DISCUSSION / The Merits of the Ivy League / Why I Chose a Public University
by Neel Swamy
I applied to the University of Michigan with no intention of actually attending. Indeed, all I needed back in September was a quick perusal of the admissions website to convince myself that Ann Arbor, oasis of nationally-known sandwich delis and the Michigan stadium, would only exist to me as pictures from Google. Besides, my dream school, even after I submitted my Michigan application for the Early Action round, was a private school in Massachusetts.
Now, four months later, as a proud Wolverine, I couldn’t care less about the latter.
The debate over public versus private, as I now see, boils down to more than a price tag or Forbes’s ranking of a particular school. I believe that like Ollivander’s wand shop in the Harry Potter series, a college campus chooses a student just as much as a student chooses it. Upon arriving at Michigan for an Accepted Students Day, I was greeted by a student body that appeared not drained of spirit, but overflowing with it. These victors, unlike the students at other college presentations I attended, were not competitive and blood-thirsty animals of the classroom, but tenaciously brilliant leaders whose minds were as bright as the Michigan block “M.” These students had more than a “stunted sense of purpose.”
Deresiewicz’s article in The New Republic serves as a strong pat-on-the-back for those students and parents who scoff at the hallowed halls of the Ivy League colleges, yet his aggressive approach to classifying the students at these particular schools leaves much to be desired. While I disagree that all students at these schools are “entitled little shits,” especially since I have close friends studying at Cornell, Princeton, Brown, University of Pennsylvania and Yale, Deresiewicz’s argument concerning success—and the students who know nothing but—aligns strongly with his promotion of public universities and, to some degree, resonates with what I believe to be a generally accepted sphere of thought. Students who dream of and later do attend the Ivy League colleges, while far more academically inclined than the average high school student, are quite frankly no more guaranteed success than those students who attend renowned public institutions such as the University of Washington-Seattle, University of California-Berkeley, University of Michigan-Ann Arbor, University of Illinois-Urbana Champaign and Pennsylvania State University, just to name a few. Many public universities are home to top-tier undergraduate and graduate programs, yet their students generally face much less pressure and anxiety than the Ivy pupils, as they are learning in a significantly less hostile environment. Many state universities also have small student-to-faculty ratios, large endowments and extensive alumni networks, making them strong choices for in-state students who wish to receive a quality education without going bankrupt. While the Ivy League is prestigious, it is not for everyone.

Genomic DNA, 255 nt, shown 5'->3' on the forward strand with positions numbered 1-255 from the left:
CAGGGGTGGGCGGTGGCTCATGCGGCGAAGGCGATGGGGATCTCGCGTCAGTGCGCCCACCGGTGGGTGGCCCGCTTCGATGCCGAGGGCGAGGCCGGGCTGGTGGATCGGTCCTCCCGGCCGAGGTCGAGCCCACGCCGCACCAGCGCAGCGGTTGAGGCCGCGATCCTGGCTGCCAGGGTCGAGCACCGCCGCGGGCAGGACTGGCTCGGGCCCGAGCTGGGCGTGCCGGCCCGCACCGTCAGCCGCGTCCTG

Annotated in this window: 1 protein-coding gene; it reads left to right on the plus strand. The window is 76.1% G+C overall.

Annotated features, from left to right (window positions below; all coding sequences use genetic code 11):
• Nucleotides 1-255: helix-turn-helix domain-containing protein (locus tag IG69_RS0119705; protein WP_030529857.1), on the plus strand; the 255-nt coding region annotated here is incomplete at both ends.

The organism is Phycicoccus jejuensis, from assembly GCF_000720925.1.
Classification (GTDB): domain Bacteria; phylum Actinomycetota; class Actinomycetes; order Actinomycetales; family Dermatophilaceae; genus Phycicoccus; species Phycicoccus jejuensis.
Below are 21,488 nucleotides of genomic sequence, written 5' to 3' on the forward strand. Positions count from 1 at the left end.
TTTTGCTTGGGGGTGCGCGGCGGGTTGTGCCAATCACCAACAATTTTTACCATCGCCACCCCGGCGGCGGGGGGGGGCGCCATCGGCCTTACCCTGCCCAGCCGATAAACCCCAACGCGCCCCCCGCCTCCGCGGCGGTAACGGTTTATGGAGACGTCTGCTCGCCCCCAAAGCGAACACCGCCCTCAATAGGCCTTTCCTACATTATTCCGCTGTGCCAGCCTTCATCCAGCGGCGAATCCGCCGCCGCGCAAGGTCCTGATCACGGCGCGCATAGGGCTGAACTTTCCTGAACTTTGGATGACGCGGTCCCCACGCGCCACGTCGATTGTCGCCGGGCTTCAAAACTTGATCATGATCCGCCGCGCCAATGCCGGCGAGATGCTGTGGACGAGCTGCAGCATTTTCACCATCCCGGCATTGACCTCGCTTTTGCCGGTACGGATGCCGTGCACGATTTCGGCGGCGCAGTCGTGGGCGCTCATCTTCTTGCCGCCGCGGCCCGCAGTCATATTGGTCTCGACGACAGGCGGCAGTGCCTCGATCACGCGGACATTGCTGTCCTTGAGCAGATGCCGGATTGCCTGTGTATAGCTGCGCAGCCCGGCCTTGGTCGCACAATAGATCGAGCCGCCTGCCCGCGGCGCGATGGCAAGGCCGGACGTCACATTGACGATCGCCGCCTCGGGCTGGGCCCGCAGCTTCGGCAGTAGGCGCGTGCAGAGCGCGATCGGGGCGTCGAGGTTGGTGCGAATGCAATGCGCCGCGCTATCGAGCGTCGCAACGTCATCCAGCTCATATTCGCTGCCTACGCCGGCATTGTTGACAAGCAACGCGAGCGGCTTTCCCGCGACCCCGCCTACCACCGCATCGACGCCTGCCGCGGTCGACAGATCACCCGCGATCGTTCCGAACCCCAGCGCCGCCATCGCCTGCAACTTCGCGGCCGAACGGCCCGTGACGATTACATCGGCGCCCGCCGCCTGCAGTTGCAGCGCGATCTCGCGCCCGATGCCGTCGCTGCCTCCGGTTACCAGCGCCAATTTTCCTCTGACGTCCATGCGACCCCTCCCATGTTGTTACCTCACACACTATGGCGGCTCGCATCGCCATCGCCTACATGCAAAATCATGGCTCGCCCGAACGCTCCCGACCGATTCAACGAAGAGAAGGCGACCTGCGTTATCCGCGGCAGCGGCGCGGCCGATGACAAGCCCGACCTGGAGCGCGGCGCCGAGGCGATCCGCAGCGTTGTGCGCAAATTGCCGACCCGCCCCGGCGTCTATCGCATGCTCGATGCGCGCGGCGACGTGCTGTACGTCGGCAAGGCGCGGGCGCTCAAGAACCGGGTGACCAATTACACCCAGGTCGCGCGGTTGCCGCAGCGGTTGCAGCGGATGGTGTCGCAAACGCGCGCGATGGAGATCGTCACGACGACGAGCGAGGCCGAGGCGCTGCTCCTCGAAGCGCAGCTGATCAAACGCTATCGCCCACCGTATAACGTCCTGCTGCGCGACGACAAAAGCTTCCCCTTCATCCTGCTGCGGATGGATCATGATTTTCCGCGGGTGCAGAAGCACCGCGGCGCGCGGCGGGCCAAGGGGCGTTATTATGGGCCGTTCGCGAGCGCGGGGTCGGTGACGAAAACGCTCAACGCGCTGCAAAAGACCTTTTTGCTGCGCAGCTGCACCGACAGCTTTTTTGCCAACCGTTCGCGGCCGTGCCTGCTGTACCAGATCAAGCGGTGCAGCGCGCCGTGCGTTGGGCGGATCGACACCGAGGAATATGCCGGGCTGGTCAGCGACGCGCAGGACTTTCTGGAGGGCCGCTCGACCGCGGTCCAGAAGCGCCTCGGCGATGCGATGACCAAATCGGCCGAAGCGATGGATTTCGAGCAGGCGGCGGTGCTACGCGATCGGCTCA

Let me be clear, however, when I say that the faults of the Ivy League system—the term “fault” used more lightly by me than by Deresiewicz—are not due to the students who compose it. The students I know attending these schools are among the most creative, passionate, personable and level-headed people I have ever met, and their achievements are certainly well-earned. Instead, the fault lies with the narrow-minded admissions processes. Public colleges, as Deresiewicz points out, embrace more diverse approaches to success, simply because their acceptance procedures reflect this diversity. While both public and private universities are businesses as well as institutions of learning, public schools place significantly more emphasis on a student’s interests in admissions than their own. Ivy League colleges, on the other hand, face significant backlash on a daily basis because of their exorbitant tuition costs and biased admissions standards, often times denying qualified students simply because their talents are “unneeded.” In addition, many public universities are shying away from employing Affirmative Action in their admissions procedures (the state of Michigan has done away with it altogether), thereby increasing the probability of maintaining a diverse student population. While students at public universities are ready to pop the bubble of economic and social privilege, students at the Ivy League remain, to some degree, trapped inside.
Remember that the power of knowledge is derived not from where it is obtained, but how it is used to alter our world for the better. There is nothing wrong or strange with choosing Penn State over the University of Pennsylvania for one’s course of study, just as there is nothing wrong with doing the opposite. But students must be cautious in falling head-over-heels for a university that may not be able to support their academic or personal needs. Stay open-minded and loyal to yourself, and know that while no student is entitled to success, we are entitled to personal happiness. And in the end, that matters far more than where you obtained your degree.